expectations of medical care, ubiquitous hype, and the fact
    that health care consumption always reaches out to consume
    the supply regardless of efficacy (health economists say).
    Since patients who use alternative medicine also use
    doctors, and mostly express satisfaction with their medical
    care in surveys, the implication that it is all due to the
    failings of conventional medicine is false. Some is.

    > > I suggest it is only OK when they are treating patients
    > > for conditions that don't exist with methods that don't
    > > do anything much, as is amply demonstrated here.
    >
    > If you were citing a study to that effect, then it could
    > be worth considering. Heresay, via a magazine article, is
    > hardly "ample demonstration". Or if it is, there are many
    > such which paint an entirely different picture.
    >
    She may be exagerating littel, but it is in accord with my
    own experience. We see the work of "alternative"
    pracititioners too, you know.

    > > The only thing that makes naturopathic and other alt
    > > medicine safe, to the extent that it is safe, is that
    > > there are proper doctors doing diagnostic work on
    > > exactly the same folk (nearly all those who use alt
    > > also use normal doctors) and who are constantly weeding
    > > out and
    accepting
    > > responsibility for treating the more seriously ill in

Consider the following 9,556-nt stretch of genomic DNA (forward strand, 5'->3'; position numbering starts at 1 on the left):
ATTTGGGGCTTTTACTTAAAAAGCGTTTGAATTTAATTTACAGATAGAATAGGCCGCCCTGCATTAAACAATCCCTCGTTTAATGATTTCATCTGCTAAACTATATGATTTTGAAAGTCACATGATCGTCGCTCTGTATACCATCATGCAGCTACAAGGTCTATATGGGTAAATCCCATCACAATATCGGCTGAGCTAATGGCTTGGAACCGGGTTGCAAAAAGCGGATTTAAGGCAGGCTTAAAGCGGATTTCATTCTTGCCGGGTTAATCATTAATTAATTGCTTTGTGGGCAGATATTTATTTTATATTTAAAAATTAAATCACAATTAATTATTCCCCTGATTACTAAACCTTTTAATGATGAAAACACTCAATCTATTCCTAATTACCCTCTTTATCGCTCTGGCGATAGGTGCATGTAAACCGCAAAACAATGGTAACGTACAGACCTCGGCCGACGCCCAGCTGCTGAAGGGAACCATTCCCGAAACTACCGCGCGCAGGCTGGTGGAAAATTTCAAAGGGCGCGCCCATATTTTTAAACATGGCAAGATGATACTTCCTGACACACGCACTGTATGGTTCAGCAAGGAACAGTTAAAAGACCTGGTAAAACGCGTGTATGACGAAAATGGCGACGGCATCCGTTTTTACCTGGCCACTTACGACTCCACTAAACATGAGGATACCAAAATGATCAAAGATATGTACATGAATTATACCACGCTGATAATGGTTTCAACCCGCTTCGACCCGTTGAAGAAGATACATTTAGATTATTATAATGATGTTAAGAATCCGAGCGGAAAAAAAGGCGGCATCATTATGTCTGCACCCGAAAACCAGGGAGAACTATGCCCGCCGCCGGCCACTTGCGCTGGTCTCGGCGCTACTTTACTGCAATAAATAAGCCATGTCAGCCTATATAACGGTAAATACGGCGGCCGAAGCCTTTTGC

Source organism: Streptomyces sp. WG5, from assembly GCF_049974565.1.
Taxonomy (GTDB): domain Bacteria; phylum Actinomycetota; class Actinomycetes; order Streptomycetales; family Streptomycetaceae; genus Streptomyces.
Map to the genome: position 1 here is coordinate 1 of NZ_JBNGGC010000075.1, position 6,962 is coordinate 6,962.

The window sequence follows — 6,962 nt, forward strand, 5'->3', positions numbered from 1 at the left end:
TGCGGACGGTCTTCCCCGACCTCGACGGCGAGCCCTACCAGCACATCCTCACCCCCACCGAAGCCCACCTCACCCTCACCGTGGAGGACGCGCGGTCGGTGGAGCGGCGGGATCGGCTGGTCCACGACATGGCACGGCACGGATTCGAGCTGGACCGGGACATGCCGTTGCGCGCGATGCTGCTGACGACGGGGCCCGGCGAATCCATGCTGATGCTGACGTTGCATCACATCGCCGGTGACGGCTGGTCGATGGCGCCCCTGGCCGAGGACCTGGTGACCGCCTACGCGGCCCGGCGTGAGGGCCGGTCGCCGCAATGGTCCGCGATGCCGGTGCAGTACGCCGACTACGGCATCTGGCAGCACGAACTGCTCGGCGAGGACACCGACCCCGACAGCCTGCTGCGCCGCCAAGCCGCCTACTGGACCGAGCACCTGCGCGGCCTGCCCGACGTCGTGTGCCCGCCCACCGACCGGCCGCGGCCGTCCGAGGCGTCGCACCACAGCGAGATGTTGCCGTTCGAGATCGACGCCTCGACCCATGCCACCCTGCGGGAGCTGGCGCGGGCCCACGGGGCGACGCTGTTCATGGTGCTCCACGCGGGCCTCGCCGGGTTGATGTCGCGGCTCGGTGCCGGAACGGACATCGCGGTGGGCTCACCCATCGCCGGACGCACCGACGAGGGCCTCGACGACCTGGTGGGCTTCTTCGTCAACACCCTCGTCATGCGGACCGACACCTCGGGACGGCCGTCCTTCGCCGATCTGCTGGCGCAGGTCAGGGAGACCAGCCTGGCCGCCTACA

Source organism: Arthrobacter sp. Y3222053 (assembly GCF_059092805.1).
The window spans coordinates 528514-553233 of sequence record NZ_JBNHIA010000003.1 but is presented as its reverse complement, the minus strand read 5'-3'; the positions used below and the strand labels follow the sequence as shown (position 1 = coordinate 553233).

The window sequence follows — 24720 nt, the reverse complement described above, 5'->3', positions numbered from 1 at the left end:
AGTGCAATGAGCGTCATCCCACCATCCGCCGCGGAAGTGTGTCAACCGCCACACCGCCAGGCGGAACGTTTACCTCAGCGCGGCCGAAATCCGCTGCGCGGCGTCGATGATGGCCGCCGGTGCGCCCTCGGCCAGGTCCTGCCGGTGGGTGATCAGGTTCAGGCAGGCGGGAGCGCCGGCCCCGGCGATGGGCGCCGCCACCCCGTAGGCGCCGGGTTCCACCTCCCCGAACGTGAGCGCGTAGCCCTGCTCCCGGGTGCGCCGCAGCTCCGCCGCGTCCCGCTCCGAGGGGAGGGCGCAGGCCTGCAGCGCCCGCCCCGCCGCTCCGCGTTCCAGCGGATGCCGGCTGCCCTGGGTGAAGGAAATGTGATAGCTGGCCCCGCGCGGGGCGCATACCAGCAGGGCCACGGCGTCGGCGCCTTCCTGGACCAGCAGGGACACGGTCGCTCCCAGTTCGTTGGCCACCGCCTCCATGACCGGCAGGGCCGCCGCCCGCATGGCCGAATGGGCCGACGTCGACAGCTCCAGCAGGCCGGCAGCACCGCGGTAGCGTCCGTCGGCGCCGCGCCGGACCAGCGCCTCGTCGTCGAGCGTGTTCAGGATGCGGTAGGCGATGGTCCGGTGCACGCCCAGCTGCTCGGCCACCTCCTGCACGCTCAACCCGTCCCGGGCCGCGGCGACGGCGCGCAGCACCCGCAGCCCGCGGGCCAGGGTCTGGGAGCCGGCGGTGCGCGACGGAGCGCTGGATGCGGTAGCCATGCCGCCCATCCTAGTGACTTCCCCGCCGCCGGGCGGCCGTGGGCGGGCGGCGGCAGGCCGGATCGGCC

> > the same
    population
    > > of individuals.
    >
    > I agree that where there is a possibility that the person
    > seeking specific "alt" health advice is actually
    > presenting with symptoms of a more serious illness, then a
    > certified medical diagnosis should be the place to begin.
    >
    > And also, that for serious, critical and advanced
    > conditions which are treatable, then the person should be
    > referred to a physician in the first instance. (However
    > the choice to follow through with such treatment, in most
    > cases, remains the right and responsibility of the
    > patient.)
    >
    Agreed, although it is frustrating to see so much that
    is dubious, unproven or utter nonsense influencing such
    decisions. It seems every week or so I hear of someone
    rejecting sound medical advice in favour of Hulda
    Clark's nonsense.

    > I also agree that the presence of the Medical System,
    > with its
    professional
    > standards of care and accountability, does "take the
    > weight" from NDs and others, allowing them to work in a
    > much lighter environment than would be the case if there
    > were no Med System.
    >